At its best, coaching is a guided experience that requires reciprocity — your coach helps to guide you on your own way forward, rather than prescribing you a path. That’s why it’s important that you come into the experience ready to give it your all. Here are five ways to get the most out of career coaching:

1. Be an active participant

If you’re expecting someone else to give you the answers, you’ll be disappointed. If you’re serious about discovering a new chapter of your career, bring your whole self into the experience. Listen to the questions your coach asks you and be honest about your answers. After all, career coaching is about finding the best outcome for you. Your input isn’t just nice to have, it’s necessary. 

2. Be a stickler for certification

Anyone can call themselves a coach, but few can coach effectively. Make sure you find a coach with the right accreditation—the International Coaching Federation (ICF) is internationally recognized, and its members have met the requirements to offer effective coaching. Here at Torch, all of our coaches are ICF-accredited and bring to the table diverse backgrounds and experiences.

3. Find a coach with a proven track record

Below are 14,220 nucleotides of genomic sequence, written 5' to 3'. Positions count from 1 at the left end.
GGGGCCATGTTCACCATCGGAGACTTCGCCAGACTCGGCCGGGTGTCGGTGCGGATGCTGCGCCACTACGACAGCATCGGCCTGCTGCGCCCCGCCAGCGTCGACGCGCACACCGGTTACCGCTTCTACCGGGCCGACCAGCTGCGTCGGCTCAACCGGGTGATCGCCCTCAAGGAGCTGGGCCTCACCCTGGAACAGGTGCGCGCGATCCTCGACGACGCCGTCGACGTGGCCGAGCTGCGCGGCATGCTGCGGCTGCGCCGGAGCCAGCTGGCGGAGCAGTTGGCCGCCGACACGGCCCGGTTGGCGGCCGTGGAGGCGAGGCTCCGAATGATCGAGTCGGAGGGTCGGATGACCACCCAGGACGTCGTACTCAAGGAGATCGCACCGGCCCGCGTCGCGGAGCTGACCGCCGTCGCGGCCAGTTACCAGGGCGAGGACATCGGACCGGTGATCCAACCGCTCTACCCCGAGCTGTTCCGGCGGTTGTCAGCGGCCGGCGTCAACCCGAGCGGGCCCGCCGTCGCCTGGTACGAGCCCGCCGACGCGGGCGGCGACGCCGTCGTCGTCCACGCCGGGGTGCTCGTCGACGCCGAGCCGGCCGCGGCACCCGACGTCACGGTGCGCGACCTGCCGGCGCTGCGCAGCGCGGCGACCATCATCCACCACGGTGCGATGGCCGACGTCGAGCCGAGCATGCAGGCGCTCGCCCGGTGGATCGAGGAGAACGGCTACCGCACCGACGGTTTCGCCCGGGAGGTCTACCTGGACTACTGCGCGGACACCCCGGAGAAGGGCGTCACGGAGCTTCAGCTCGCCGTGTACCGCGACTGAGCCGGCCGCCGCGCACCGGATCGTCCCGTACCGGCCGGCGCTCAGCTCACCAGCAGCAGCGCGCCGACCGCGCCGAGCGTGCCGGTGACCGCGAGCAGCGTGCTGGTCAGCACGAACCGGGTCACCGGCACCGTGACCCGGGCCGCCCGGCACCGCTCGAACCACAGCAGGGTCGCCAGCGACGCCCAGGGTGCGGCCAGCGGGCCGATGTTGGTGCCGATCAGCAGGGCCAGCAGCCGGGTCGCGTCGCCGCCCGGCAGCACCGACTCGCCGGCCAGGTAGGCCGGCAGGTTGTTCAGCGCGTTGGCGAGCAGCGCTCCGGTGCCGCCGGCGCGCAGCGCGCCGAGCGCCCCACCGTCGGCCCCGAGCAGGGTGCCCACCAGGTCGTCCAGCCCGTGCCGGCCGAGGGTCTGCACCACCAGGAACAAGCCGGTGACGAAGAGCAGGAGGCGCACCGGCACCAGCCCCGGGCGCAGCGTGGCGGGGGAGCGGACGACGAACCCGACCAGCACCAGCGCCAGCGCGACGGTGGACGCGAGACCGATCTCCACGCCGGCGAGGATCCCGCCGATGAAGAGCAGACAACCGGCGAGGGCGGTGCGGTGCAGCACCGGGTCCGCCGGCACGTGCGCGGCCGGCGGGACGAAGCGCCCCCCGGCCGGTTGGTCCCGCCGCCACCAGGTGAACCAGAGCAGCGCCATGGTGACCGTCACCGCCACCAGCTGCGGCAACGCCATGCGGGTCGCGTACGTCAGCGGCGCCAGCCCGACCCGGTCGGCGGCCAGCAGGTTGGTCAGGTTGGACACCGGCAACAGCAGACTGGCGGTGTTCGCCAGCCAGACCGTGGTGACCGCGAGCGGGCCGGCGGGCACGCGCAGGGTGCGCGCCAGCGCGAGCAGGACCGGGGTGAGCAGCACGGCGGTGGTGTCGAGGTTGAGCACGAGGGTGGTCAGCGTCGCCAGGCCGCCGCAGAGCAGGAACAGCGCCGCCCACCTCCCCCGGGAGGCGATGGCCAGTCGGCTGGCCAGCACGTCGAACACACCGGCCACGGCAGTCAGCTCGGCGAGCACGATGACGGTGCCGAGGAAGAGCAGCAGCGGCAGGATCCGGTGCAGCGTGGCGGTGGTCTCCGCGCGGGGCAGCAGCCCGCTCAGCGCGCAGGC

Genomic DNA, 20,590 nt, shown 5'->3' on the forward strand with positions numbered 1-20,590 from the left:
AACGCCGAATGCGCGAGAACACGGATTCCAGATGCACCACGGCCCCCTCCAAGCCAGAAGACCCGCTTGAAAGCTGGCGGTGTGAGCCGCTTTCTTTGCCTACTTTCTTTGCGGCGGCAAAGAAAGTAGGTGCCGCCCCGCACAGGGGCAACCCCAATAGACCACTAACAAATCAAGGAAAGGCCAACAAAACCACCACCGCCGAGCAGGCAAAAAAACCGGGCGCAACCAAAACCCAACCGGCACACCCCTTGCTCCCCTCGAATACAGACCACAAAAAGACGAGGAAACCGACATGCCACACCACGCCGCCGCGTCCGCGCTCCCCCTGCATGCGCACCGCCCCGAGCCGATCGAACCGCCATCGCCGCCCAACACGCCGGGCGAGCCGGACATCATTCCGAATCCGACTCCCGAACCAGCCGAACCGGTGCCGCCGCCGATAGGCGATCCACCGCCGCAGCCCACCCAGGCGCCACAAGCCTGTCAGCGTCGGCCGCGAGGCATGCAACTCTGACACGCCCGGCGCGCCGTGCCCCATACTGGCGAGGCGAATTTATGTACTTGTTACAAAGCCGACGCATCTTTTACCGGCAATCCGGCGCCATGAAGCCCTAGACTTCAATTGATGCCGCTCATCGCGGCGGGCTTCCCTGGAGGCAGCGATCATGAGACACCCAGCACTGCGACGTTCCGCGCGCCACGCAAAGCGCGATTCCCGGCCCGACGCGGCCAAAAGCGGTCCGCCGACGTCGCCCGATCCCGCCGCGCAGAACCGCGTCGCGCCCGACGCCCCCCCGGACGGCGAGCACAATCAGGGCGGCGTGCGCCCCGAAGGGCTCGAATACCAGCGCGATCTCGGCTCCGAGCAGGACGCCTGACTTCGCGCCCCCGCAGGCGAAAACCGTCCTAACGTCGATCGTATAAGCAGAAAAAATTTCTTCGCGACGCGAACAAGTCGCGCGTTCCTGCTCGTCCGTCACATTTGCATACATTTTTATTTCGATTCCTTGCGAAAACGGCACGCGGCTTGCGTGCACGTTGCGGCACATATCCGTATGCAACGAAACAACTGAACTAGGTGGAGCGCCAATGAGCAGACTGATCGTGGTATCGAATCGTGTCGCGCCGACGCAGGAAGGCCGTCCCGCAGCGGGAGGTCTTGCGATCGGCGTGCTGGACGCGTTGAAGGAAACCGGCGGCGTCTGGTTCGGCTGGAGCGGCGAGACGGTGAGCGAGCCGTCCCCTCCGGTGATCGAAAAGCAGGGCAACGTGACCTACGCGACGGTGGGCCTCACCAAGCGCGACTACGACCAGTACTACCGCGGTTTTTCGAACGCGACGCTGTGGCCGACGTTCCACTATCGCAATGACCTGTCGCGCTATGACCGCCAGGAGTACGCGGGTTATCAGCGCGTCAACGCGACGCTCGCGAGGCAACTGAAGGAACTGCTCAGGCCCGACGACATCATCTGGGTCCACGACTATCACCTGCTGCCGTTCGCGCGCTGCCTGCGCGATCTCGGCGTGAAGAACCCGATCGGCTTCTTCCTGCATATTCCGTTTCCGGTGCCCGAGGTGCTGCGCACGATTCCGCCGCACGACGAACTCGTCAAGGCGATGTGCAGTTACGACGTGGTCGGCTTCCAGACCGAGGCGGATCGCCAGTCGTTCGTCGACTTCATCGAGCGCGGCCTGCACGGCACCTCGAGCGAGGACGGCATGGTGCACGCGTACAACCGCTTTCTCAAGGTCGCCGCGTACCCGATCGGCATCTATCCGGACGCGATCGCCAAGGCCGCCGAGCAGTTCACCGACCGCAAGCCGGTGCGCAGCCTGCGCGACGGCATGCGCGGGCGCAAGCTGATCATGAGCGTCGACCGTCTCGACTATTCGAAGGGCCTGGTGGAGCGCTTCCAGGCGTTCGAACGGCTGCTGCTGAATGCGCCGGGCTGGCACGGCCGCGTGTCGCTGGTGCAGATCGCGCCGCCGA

Who has your coach coached? Don’t be afraid to get in touch with people your coach has worked with and ask them about their experience (a good coach will offer to connect you). What challenges did participants overcome with this coach? What are they doing now? How did the experience transform them?

4. Be ready to challenge your core beliefs

Most people need career coaching because they’re feeling stuck. Often, this is because of unhelpful patterns we can’t help repeating. A great coach will help you break out of harmful cycles by challenging the beliefs that got you there in the first place. If you’re open to change and ready for discomfort, you’ll be surprised and delighted with the outcome.

5. Find a coach that makes you feel excited about your future

A coach can help you build a detailed strategy for how you’ll move forward, but if you’re not excited about it, it’s next to useless. The right coach should make you feel inspired and excited—like your future-state is attainable. 

Career coaching can give you the boost you need

Career dissatisfaction is rampant, but it doesn’t have to signal a dead end. If you feel unfulfilled in your current role, a career coach can give you the tools, perspective, and roadmap you need to advance to the next phase of your career—one that will hopefully bring you more joy, less stress, and a future you feel hopeful about. 

If you’re ready to see how coaching can help everyone in your organization thrive, learn more about Torch’s coaching services and request a demo here.